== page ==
So it was that saxophonist Steve Wilson spent March 9 - 12 a the Center. He conducted workshops on improvisation, and the business of music, spoke to the ethnomusicology class about jazz history within the context of American history, and worked with various jazz ensembles including the University Jazz ensemble -- directed by his old friend Chris Vadala, who is the head of the UMCP Jazz Dept. Wilson joined the ensemble Wednesday evening for a performance of his composition "A Joyful Noise."
The culmination of Wilson's visit came on Thursday when Wilson presented his own quartet in an evening of his own compositions, laced with some welcome nods to jazz history. It was a refreshing evening for a somewhat jaded critic.
It has been my practice, and the policy at jazzreview.com to avoid negative reviews: if I don't like something I simply don't review it. I have attended a number of concerts really for which I have not posted a review. There have been some jazz icons who just aren't doing the business, some younger players whose careers have generated a level of hype that is off the scale. Steve Wilson, on the other hand, is the real deal, what my good friend, the late John Stevens, used to call an "honest" musician. Everything he offered on this evening was infused with professionalism, passion, humility, and--dare I say it--taste.
The first set began with Wilson's "The Epicurean," a blues-based theme set over vamp-like figures. Wilson's compositions have a "why didn't I think of that?" quality, until they take a sudden "I wouldn't have thought of that!" twist. His improvisations revealed his background. He studied with Jimmy and Percy Heath, Jon Hendricks, Jaki Byard, John Hicks, Frank Foster and Ellis Marsalis. He has worked with George Duke, Dianne Reeves, Bill Bruford, Gerald Wilson,, Joe Henderson, Charlie Byrd, Billy Childs, Karrin Allyson, Don Byron, Bill Stewart, James Williams, and Mulgrew Miller, so he is grounded in the jazz mainstream. He has also worked with Chick Corea, Michael Brecker, Dave Holland, and Maria Schneider, a generation of post-Coltrane artists who have moved that mainstream into the present. Wilson has moved along that path; his time with Corea and Holland is particularly evident in both his playing and his writing. Corea once described him as: "a complete lyricist and adventurer as an improviser. . . He interprets my compositions as I would have myself if I played his horns." That about sums it up. Wilson also knows exactly what the alto saxophone is about. Brecker notwithstanding, it is not just a smaller tenor saxophone; it works when it is given its own voice. Wilson does just that.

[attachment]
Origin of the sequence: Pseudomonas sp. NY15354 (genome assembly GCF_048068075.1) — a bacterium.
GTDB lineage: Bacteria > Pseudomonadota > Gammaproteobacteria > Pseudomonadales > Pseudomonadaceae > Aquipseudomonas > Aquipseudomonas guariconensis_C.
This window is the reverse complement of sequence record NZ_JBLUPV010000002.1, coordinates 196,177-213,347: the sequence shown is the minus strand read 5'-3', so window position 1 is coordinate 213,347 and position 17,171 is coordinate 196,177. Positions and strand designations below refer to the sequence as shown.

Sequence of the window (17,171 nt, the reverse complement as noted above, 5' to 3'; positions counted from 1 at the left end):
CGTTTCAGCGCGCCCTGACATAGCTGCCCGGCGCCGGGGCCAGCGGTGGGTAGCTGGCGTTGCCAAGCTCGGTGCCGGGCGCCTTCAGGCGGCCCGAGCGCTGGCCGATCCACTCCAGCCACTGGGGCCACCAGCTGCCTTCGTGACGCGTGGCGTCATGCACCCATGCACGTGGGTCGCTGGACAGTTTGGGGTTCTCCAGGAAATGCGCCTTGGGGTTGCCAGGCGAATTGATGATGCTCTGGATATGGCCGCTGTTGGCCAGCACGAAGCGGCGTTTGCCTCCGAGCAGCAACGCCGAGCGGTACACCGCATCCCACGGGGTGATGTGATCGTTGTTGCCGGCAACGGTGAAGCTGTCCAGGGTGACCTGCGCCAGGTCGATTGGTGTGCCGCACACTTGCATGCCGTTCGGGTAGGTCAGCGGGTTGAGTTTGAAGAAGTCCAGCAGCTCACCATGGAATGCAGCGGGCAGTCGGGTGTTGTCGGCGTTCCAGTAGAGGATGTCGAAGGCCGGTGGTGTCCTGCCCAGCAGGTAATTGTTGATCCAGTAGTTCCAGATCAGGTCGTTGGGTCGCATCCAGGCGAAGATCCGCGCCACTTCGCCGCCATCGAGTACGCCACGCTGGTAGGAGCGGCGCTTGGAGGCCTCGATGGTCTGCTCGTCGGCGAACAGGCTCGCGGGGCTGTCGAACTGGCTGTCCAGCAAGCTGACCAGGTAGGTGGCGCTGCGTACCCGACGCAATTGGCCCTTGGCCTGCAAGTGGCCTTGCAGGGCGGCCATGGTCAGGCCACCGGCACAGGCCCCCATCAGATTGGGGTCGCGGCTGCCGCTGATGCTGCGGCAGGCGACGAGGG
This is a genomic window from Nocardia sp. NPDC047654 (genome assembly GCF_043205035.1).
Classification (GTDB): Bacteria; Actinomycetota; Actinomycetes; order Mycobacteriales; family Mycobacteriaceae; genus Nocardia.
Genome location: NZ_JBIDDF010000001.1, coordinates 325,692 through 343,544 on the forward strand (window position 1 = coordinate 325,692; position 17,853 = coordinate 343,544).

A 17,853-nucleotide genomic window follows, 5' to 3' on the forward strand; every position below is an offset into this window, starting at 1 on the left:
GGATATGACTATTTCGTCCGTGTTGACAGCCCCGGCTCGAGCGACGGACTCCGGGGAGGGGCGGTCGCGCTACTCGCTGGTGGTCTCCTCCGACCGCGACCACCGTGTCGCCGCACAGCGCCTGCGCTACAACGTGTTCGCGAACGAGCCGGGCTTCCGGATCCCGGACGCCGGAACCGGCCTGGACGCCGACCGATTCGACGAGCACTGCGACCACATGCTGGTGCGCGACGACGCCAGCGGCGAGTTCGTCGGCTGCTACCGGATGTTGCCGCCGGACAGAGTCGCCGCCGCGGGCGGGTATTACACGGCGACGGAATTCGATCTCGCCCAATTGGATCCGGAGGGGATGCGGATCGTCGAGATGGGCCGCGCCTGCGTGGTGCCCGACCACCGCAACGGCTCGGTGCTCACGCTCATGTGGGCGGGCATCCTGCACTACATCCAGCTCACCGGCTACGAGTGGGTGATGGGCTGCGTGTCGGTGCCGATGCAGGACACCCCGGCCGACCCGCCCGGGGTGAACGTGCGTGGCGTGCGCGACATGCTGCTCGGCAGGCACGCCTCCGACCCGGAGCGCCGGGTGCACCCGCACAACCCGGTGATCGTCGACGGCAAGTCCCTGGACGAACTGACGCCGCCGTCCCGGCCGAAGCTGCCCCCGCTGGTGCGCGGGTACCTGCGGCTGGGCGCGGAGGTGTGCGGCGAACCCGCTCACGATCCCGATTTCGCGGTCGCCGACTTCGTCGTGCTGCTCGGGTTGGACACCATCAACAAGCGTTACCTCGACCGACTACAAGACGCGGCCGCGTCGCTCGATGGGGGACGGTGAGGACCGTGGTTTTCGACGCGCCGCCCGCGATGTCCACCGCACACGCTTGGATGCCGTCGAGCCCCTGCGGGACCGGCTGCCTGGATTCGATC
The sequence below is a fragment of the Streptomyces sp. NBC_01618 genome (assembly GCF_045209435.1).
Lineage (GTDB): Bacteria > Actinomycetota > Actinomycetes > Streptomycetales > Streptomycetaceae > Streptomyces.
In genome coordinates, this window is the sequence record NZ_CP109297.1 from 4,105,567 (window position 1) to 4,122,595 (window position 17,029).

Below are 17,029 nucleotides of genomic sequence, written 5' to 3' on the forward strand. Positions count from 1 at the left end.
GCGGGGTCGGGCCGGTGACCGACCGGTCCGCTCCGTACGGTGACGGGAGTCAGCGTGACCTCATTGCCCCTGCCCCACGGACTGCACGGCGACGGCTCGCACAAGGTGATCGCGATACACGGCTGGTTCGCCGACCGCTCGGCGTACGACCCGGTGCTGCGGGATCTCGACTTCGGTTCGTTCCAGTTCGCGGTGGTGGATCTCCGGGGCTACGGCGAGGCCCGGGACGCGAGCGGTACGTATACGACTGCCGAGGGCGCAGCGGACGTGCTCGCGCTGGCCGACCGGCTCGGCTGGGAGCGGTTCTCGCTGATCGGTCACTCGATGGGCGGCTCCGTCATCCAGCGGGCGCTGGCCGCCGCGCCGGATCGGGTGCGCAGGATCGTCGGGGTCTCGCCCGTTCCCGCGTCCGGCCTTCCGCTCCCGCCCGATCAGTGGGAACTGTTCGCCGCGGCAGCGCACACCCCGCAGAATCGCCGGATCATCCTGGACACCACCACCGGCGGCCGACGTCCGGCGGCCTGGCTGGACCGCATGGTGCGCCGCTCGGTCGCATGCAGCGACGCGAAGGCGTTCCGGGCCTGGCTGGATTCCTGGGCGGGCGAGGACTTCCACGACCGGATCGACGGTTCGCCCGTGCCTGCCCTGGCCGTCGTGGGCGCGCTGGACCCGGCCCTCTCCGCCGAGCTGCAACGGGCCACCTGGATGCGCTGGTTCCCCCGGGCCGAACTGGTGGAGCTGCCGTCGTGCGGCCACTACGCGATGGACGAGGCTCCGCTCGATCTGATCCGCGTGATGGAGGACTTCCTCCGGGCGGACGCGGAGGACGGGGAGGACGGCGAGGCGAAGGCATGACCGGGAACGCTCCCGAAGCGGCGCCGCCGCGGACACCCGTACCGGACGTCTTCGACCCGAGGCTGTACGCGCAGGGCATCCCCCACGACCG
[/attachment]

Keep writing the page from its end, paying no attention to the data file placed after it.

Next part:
For the next piece, "David's Dance," Wilson went on to show his prowess on the soprano saxophone, a notoriously difficult instrument that he controls beautifully. His composition, commissioned by the performing arts center in Dayton, Ohio, showed Holland's influence in particular, with quasi-backbeat drum figures overlaid with abstract melodic lines that built in intensity over the course of the piece,
To accompany him for the rest of the first half, Wilson now brought out a string quartet made up of UMCP students. They played three pieces, two of them, "April In Paris" and "East of the Sun," reprising Charlie Parker's famous Bird With Strings sessions from 1950-52. Here Wilson subtly altered his phrasing to invoke Parker while still being Wilson. Sandwiched between these items was a composition by Jonathan Ragonese, one of Steve's students from the Manhattan School of Music, who was on hand to hear his piece, "You And I Must Part," premiered. It featured some fine string writing blending with Wilson's effusive alto
The second half was as strong as the first. A small group version of "A Joyful Noise" with Steve's soprano at its most Tranish was followed by a gorgeous balled named simply "Grace." This led into "In Our Time," a post-Coltrane tone-poem depicting the trials, tribulations and triumphs of recent history. A tour-de-force, unaccompanied alto solo led into a boppish, up tempo finale to a highly satisfying evening. As for the week, it was a model that I hope the university continues and many other music departments copy.
Article by Peter Westbrook - Copyright 2009